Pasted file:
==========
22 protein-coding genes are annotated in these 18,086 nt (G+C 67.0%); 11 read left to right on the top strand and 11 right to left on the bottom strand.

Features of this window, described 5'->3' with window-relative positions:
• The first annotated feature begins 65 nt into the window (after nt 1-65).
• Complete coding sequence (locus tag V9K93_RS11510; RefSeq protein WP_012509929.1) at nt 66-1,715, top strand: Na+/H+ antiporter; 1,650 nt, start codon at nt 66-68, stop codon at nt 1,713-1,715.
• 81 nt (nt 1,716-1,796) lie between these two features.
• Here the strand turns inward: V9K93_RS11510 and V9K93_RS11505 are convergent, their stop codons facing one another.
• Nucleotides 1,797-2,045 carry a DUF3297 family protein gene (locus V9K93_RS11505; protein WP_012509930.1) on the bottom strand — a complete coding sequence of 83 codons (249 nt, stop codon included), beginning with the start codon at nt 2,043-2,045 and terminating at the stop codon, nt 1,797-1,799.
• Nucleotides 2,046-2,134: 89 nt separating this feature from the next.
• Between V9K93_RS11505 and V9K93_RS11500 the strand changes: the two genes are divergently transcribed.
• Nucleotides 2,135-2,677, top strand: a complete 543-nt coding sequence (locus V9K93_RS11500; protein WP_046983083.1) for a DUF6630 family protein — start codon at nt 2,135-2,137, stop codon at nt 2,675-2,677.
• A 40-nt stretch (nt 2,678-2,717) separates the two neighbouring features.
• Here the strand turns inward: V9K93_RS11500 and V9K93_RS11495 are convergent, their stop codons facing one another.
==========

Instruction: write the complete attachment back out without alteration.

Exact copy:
22 protein-coding genes are annotated in these 18,086 nt (G+C 67.0%); 11 read left to right on the top strand and 11 right to left on the bottom strand.

Features of this window, described 5'->3' with window-relative positions:
• The first annotated feature begins 65 nt into the window (after nt 1-65).
• Complete coding sequence (locus tag V9K93_RS11510; RefSeq protein WP_012509929.1) at nt 66-1,715, top strand: Na+/H+ antiporter; 1,650 nt, start codon at nt 66-68, stop codon at nt 1,713-1,715.
• 81 nt (nt 1,716-1,796) lie between these two features.
• Here the strand turns inward: V9K93_RS11510 and V9K93_RS11505 are convergent, their stop codons facing one another.
• Nucleotides 1,797-2,045 carry a DUF3297 family protein gene (locus V9K93_RS11505; protein WP_012509930.1) on the bottom strand — a complete coding sequence of 83 codons (249 nt, stop codon included), beginning with the start codon at nt 2,043-2,045 and terminating at the stop codon, nt 1,797-1,799.
• Nucleotides 2,046-2,134: 89 nt separating this feature from the next.
• Between V9K93_RS11505 and V9K93_RS11500 the strand changes: the two genes are divergently transcribed.
• Nucleotides 2,135-2,677, top strand: a complete 543-nt coding sequence (locus V9K93_RS11500; protein WP_046983083.1) for a DUF6630 family protein — start codon at nt 2,135-2,137, stop codon at nt 2,675-2,677.
• A 40-nt stretch (nt 2,678-2,717) separates the two neighbouring features.
• Here the strand turns inward: V9K93_RS11500 and V9K93_RS11495 are convergent, their stop codons facing one another.